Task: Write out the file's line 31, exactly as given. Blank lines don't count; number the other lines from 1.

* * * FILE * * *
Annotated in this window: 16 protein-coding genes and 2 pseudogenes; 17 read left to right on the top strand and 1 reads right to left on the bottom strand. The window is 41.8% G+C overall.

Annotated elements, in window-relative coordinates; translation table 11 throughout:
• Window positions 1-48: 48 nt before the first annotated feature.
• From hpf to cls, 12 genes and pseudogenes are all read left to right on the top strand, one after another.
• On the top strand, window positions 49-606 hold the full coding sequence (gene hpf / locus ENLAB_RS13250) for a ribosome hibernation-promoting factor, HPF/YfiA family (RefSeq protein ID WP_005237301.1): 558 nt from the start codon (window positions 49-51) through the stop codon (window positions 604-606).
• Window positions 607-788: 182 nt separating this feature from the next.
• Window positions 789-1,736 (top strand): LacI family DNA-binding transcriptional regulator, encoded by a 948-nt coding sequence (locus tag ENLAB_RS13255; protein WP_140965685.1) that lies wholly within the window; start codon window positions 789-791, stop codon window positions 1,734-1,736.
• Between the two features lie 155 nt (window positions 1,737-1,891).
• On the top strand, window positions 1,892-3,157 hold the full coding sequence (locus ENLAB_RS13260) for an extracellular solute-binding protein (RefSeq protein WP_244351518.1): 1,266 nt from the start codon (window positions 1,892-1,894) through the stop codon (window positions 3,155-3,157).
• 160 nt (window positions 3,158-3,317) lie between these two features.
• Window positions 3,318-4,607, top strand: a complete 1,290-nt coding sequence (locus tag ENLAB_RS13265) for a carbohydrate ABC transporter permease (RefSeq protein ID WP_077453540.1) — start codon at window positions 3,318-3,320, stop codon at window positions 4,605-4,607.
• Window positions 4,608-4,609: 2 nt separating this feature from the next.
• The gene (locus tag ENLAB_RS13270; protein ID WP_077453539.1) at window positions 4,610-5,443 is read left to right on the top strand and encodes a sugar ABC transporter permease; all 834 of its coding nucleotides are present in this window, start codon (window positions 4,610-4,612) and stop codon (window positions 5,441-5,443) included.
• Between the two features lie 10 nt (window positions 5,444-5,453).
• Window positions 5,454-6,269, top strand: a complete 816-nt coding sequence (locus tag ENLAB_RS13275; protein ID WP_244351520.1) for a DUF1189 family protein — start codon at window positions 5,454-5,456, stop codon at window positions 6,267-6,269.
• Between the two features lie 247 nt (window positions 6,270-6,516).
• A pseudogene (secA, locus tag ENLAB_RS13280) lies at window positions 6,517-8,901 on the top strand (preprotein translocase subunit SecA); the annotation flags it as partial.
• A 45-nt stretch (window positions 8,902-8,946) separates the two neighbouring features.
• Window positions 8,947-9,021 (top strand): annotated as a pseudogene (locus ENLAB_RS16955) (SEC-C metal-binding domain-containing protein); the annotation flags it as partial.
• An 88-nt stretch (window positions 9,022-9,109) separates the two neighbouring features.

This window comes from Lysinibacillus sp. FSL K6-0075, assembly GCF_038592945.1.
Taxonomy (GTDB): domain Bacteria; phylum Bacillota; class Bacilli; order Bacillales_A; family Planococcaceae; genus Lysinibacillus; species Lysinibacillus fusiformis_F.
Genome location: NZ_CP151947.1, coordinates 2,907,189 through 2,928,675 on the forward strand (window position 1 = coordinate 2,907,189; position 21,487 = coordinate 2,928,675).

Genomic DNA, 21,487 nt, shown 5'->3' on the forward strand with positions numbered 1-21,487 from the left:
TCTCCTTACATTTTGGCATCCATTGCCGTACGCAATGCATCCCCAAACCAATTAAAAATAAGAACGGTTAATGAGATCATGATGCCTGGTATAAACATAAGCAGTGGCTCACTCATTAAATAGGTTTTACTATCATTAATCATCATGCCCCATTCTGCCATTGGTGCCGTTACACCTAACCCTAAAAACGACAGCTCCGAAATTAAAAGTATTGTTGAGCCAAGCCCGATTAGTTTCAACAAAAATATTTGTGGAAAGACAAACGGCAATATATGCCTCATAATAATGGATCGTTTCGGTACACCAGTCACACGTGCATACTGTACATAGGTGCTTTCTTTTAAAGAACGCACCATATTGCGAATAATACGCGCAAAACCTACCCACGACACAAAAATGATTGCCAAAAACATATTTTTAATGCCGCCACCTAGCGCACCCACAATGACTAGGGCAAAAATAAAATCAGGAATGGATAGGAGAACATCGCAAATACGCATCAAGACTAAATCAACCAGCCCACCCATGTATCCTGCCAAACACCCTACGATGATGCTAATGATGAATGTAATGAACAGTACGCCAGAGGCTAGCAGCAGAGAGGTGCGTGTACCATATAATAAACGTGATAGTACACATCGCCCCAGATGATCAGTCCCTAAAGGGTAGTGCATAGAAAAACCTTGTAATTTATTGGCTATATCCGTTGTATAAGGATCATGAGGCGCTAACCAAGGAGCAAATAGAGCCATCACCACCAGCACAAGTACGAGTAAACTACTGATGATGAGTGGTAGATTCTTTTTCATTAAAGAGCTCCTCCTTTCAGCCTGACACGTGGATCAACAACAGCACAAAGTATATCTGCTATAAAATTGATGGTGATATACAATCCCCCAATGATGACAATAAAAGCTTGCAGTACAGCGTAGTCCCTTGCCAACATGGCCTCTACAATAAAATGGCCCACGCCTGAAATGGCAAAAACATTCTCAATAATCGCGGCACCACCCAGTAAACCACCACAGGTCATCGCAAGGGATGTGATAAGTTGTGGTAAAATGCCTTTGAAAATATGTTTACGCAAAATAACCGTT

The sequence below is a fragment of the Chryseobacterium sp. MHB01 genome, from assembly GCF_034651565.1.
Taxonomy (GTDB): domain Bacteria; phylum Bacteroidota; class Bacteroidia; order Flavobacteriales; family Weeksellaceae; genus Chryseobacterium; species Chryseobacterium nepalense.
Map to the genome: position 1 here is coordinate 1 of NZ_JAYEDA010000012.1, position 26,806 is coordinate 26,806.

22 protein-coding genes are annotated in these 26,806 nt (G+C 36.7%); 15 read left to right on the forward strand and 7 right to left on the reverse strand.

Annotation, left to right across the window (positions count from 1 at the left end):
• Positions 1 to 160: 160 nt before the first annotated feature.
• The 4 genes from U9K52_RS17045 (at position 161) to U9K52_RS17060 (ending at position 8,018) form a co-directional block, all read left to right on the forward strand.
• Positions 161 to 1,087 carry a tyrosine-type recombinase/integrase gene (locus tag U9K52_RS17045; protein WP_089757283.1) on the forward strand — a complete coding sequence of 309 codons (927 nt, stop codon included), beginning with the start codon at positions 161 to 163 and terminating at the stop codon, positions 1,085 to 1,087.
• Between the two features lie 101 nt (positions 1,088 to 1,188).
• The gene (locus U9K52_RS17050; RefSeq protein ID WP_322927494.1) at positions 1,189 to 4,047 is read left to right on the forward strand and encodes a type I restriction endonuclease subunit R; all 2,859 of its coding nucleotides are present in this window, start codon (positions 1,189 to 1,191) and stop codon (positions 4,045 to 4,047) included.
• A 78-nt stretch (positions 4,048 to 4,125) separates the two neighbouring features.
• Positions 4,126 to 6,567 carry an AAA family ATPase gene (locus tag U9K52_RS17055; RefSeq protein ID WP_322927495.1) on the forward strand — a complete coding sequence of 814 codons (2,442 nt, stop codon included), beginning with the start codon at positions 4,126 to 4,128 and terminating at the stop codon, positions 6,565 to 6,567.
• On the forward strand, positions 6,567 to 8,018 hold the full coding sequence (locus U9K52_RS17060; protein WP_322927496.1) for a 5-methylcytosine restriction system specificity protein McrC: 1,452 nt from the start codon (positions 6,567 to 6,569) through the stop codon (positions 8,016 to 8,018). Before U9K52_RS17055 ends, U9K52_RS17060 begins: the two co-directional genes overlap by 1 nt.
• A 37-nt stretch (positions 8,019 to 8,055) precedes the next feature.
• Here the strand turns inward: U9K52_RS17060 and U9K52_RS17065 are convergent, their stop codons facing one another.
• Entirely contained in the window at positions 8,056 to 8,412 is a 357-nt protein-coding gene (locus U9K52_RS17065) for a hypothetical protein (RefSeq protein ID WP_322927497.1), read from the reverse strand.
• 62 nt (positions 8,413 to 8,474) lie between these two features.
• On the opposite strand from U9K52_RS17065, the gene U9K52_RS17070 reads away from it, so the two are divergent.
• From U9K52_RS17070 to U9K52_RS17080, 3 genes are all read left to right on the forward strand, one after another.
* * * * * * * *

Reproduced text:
• Positions 1 to 160: 160 nt before the first annotated feature.